Table of Contents
The balance known as a steelyard required weights that could be suspended. This was achieved either by hanging weights using integral or separately added loops, or by perforating a weight centrally to take a separate wire bent into a loop. Weights used on steelyards were fundamentally made of lead; this was encased as a core in a copper-alloy casing sometimes in the Roman period, and generally in the medieval period. Most steelyard weights recorded by the PAS are restricted to these periods, as these were the main periods of use of the steelyard as a weighing instrument.
PAS object type to be used
Use STEELYARD WEIGHT
Steelyards weights recorded by the PAS are mostly either Roman or medieval. The classic Roman steelyard weight is biconical and made of lead. Some Roman steelyard weights have a lead core within a figural copper-alloy casing with an integral loop. Medieval steelyard weights also have a copper-alloy casing and a lead core; these are broadly globular with an integral perforated lug and are often decorated with heraldic shields. Currently these are all thought to date between c. 1250 (or slightly earlier) and c. 1350, the latter date firmer as the use of the steelyard was forbidden in 1350 (Cherry in Saunders and Saunders ed. 1991, 47).
Roman steelyard weights
The most common Roman steelyard weights are biconical, with a separate iron loop attached at one or both apexes. If there are two loops, one is for suspension and the other holds a hook on which to hang the item(s) being weighed (Brailsford 1964, 78; fig. 40, no. 11). An alternative to this construction was to perforate a biconical weight at its centre and insert a wire bent into a loop at each end; such weights are far less diagnostic found by themselves. A separate group has a lead core within a copper-alloy casing which can take anthropomorphic or natural forms. The former often take the form of Roman deities or their attendants. They can be distinguished from figurines or furniture mounts by a combination of the presence of lead internally, and evidence of a loop. The mass of a steelyard weight must be included in the record, and can be compared with the Roman weight system, detailed in the guide to steelyards.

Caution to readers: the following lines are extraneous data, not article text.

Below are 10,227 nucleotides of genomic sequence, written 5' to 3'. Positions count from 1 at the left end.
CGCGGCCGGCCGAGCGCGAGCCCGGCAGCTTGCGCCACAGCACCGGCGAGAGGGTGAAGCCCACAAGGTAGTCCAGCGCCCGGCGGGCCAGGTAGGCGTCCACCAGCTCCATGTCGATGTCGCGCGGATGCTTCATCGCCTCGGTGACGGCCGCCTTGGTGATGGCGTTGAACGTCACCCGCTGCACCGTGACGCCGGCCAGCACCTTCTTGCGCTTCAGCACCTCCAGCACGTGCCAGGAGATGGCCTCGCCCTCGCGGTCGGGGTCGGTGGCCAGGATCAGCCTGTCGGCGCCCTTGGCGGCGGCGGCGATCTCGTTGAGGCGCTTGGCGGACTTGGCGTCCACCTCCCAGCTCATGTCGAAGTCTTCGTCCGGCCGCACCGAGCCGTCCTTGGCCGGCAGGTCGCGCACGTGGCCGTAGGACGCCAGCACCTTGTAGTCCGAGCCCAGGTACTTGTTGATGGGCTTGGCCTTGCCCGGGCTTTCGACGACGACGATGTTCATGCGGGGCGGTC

Medieval steelyard weights
The main group of medieval steelyard weights are broadly globular with a flattened top, at the centre of which is a thinned triangular projecting lug which is perforated for suspension. At the top of the main body of the weight there is often an engraved double line border which may contain triangles. Around the centre of the weight are either three or four shields cast in low relief. Towards the base of the weight there may be evidence of a hole from the lost-wax casting of the object; this was to extract the wax and fill the weight with lead (Ward Perkins 1967 (1940), 172).